Decades ago, ranchers had a similar destructive approach to bald and golden eagles, shooting and poisoning these majestic birds until they landed at the brink of extinction. Then Congress stepped in, passing the Bald and Golden Eagle Protection Act, making killing an eagle a federal crime. Even possessing eagle body parts was restricted to tribal members, for use in religious ceremonies. Federal regulation worked, and eagles are making a comeback. It’s time to impose similar federal protections for wolves and grizzly bears. Congress has introduced the Tribal Heritage and Grizzly Bear Protection Act to do just that, and a companion bill for wolves is the next logical step.

In the meantime, grizzly bears need good lawyers. Attorneys from Western Watersheds Project and the Akland Law Firm of Missoula are providing that legal defense to our plaintiff group. If we are successful, grizzly bears will be shielded from livestock-related killings, at least in this small corner of the Greater Yellowstone Ecosystem, for the duration of the lawsuit. This is the least we can do until the grizzly bear can get stronger legal protections rangewide, or Wyomingites can learn to live compatibly with the native wildlife. Whichever comes first.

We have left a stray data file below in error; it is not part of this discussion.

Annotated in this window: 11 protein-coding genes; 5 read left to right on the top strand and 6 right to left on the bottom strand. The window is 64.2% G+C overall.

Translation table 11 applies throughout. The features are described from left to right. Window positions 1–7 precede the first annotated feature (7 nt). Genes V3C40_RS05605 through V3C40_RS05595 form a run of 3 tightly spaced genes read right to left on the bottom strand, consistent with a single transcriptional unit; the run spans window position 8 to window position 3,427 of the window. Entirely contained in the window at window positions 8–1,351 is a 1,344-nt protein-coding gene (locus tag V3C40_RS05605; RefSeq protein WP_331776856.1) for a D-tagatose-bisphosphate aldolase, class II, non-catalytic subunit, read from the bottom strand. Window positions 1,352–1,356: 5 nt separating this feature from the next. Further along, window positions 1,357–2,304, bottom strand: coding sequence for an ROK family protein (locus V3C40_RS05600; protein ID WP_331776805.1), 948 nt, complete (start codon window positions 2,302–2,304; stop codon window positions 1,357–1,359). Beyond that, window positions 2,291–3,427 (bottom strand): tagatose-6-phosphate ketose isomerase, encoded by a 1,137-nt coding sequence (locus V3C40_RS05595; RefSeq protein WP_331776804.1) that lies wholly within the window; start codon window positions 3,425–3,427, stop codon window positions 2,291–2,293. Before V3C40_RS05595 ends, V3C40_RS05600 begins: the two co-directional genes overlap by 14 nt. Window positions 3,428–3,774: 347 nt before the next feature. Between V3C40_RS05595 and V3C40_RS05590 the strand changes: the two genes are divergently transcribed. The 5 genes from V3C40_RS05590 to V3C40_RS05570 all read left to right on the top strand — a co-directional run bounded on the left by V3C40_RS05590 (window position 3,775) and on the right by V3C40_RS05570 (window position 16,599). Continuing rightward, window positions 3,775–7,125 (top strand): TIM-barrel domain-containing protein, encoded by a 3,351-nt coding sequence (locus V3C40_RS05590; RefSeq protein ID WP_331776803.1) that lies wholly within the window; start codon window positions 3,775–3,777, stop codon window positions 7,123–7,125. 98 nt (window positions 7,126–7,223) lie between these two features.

It is time for Wyoming to make a quantum leap into the 21st Century, and learn to coexist with our native wildlife instead of killing it as the default response. As a society, we also deserve better wildlife stewardship out of our land and wildlife agencies. If federal agencies won’t do their jobs to ensure rare and imperiled wildlife get the protection they deserve, conservation groups must stand ready to use the laws and regulations to hold the agency accountable. Our wildlife deserve nothing less.

Erik Molvar is a wildlife biologist and Executive Director with Western Watersheds Project, a nonprofit conservation group that works to protect and restore wildlife and watersheds throughout the American West.


  1. rastadoggie Avatar

    I am beyond grateful that groups like Western Watersheds provide education for people and lawyers for grizzly bears. Sanity in an insane world; leadership extraordinaire! Thanks for the uplift today.

  2. Ida Lupine Avatar
    Ida Lupine

    Devious. 🙁 If they can’t get them one way (delisting and hunting), they’ll get them another way.

    Thank you for seeking to close this loophole!